Art & Photography

Top Five: Otto Dix and Der Krieg

Curator David Rhodes selects five prints from De La Warr Pavilion’s homage to the German artist’s World War 1 work

Gas victims (Templeux-la-Fosse) August 1916 , Etching on paper
Gas victims (Templeux-la-Fosse) August 1916 , Etching on paper

I started my career volunteering in the Department of Prints and Drawings at The British Museum – where these prints are on loan from – in the mid 90s. At the time I was studying Fine Art at Goldsmiths College and also exploring the collection of works on paper at the British Museum, which is second to none, and which ranges from Leonardo Da Vinci drawings to Tracey Emin monotypes. The Department of Prints and Drawings has several editions of Goya’s print series The Disasters of War from the early 19th century and through looking at these I discovered Otto Dix’s Die Krieg, which were inspired by Goya’s works from a hundred years earlier.Despite the fact that the prints were made in 1924, they felt absolutely contemporary to me. At that time Jake and Dinos Chapman had made their version of The Disasters of War, which were also in the British Museum collection. I remember seeing the Chapman’s Hell, which was included in the Royal Academy show Apocalypse in 2000, and thinking that it was like a sculptural evocation of Der Krieg.

I thought a lot about what could do at the De La Warr Pavilion to commemorate the centenary of WW1 in both an interesting way and one also relevant to our programme. I remembered the Dix prints in the British Museum collection and decided to request the loan. Some artworks are so ground-breaking in their approach that their impact and influence can remain for hundreds of years after their production. I would include Der Krieg in this category.

By 1924 people were aware of the horrors of gas though censored wartime reporting spared many from its ghastly details. But here it is depicted with the raw clarity of someone who was there. Dix was both horrified and fascinated by the experience of war. The appearance of the victims is striking, with their skin is darkened by lack of oxygen. The medical staff seem nonchalant, as if they have seen it many times before. I think Der Krieg is perhaps the most powerful, as well as one of the most unpleasant, anti-war statements of modern times. It has a quality of unmitigated truth as well as showing the ugly realities of the psychological experience. It has become commonplace to see this cycle as an admonition against the barbarity of war but it is also a powerful cautionary work.

Courtesy on every image The Trustees of The British Museum, © DACS 2014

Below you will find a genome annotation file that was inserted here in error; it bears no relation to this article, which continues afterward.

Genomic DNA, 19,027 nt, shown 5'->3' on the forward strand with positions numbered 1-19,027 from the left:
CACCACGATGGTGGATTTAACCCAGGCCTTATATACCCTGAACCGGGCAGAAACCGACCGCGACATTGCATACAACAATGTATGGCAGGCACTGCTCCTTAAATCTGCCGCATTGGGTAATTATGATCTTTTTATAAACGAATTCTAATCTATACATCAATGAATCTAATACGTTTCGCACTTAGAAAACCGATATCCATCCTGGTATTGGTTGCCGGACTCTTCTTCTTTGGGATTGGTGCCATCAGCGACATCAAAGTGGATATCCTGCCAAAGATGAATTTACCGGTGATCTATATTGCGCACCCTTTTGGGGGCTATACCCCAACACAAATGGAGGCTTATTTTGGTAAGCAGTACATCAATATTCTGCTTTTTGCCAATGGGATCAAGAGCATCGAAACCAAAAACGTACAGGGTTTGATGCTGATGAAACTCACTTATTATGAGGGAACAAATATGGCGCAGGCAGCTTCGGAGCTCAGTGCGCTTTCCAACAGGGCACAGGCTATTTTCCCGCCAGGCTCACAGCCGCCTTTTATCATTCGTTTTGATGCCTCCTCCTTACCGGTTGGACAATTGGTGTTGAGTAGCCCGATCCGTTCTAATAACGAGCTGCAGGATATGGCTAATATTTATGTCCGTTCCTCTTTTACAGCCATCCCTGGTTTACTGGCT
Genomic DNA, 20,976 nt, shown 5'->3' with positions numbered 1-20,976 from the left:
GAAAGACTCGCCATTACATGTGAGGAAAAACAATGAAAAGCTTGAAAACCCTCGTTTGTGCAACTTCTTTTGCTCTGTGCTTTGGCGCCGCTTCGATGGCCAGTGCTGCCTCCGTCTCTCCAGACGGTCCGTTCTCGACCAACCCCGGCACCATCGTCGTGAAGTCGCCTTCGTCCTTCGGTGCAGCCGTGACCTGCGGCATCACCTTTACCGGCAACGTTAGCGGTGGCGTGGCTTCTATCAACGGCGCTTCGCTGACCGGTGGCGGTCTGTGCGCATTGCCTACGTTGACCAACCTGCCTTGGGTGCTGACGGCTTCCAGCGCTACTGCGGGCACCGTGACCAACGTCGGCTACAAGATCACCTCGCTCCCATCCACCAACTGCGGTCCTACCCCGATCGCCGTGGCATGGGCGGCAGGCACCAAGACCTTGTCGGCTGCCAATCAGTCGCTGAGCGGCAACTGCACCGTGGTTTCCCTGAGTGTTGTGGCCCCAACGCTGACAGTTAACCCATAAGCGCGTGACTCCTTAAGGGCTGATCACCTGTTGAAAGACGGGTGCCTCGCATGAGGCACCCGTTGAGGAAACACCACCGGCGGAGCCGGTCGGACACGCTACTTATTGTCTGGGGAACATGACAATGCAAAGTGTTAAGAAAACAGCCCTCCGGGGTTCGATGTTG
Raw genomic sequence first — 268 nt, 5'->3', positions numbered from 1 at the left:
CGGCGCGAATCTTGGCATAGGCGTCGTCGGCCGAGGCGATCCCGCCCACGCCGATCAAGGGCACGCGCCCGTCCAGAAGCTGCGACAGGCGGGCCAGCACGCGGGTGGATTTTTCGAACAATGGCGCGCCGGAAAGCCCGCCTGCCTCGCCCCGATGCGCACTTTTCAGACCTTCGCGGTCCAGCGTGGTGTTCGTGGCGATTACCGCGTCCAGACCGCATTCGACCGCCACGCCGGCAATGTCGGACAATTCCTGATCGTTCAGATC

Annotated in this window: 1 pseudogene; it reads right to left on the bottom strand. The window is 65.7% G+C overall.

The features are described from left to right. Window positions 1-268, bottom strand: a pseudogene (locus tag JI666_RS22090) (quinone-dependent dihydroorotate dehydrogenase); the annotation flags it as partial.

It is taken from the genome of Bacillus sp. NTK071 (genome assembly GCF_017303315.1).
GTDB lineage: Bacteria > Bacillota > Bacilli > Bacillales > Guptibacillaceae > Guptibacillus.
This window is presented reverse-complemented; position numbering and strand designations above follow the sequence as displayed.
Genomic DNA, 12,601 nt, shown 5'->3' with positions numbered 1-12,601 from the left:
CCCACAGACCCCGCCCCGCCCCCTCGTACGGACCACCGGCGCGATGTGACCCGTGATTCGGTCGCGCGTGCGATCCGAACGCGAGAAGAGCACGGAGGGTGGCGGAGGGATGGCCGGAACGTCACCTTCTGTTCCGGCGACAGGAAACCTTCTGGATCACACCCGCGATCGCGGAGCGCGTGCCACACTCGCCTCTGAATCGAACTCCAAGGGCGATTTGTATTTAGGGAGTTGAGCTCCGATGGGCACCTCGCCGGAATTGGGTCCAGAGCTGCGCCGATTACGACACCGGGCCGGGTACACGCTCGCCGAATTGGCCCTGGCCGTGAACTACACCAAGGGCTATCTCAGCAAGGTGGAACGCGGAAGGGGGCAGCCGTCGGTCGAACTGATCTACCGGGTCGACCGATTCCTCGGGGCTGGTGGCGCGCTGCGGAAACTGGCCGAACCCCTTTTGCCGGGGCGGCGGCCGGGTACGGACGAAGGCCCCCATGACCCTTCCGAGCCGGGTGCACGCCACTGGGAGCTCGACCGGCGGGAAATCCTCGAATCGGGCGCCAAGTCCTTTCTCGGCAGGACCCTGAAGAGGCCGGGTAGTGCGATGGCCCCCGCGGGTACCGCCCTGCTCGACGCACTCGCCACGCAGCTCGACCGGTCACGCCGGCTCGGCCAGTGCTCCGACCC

Courtesy on every image The Trustees of The British Museum, 2014

By plate number four in the expo, the viewer begins to understand that this is no ordinary series of etchings, and here a nighttime flare illuminates what looks like a lunar landscape, but is in fact the battlefield.Dix was an artillery gunner in the trenches at the Somme and on the Eastern Front and focused on the aftermath of battle: dead, dying, and shell-shocked soldiers, bombed-out landscapes, and graves.

Stormtroops advancing under a gas attack [Sturmtruppe geht unter Gas vor], Etching and aquatint on paper
Stormtroops advancing under a gas attack , Etching and aquatint on paper

Gas clouds the atmosphere in this otherworldly scene as the soldier’s features are obscured by masks and their fingers are curled like claws. These are men who will kill by any means, if they are they still men.This nightmarish, hallucinatory quality pervades all of Der Krieg though aradoxically, there is also a quality of sensuousness and an almost perverse delight in the rendering of horrific detail. In Dix’s case, there was perhaps an almost addictive quality to the hyper-sensory input of war.

Dix’s Skull is a gruesome image of decay and worms invading a human skull, symbolic of the indescribable horrors of the First World War. For all its waste, the War provided a windfall for scavengers; generations of happy worms and maggots, and trench rats as big as beavers. Gas was sometimes a welcome respite as it decimated these pests. For Dix and other artists of the era, skulls were powerful tools in demonstrating the dark reality of the death that war inevitably brings.

Skull (Schädel). Etching on paper
Skull (Schädel), Etching on paper
Front-line Soldier in Brussels (Frontsoldat in Brüssel), Etching and aquatint on paper
Front-line Soldier in Brussels (Frontsoldat in Brüssel), Etching and aquatint on paper

An image related to Dix’s depictions of the decadence of the Weimar Republic, depicting a soldier lurking in the darkness surrounded by voluptuous whores in expensive clothing. In this view, they are nothing more than war profiteers though in reality they lived in dire poverty. The artist exploited the corrosive nature of etching and aquatint – media in which acid etches into a metal printing plate – to heighten the sense of physical and moral decay, in the image itself as well in the process of its creation.

Otto Dix, Der Krieg, De La Warr Pavilion,London, May 17 – July 27, 2014 – More info HERE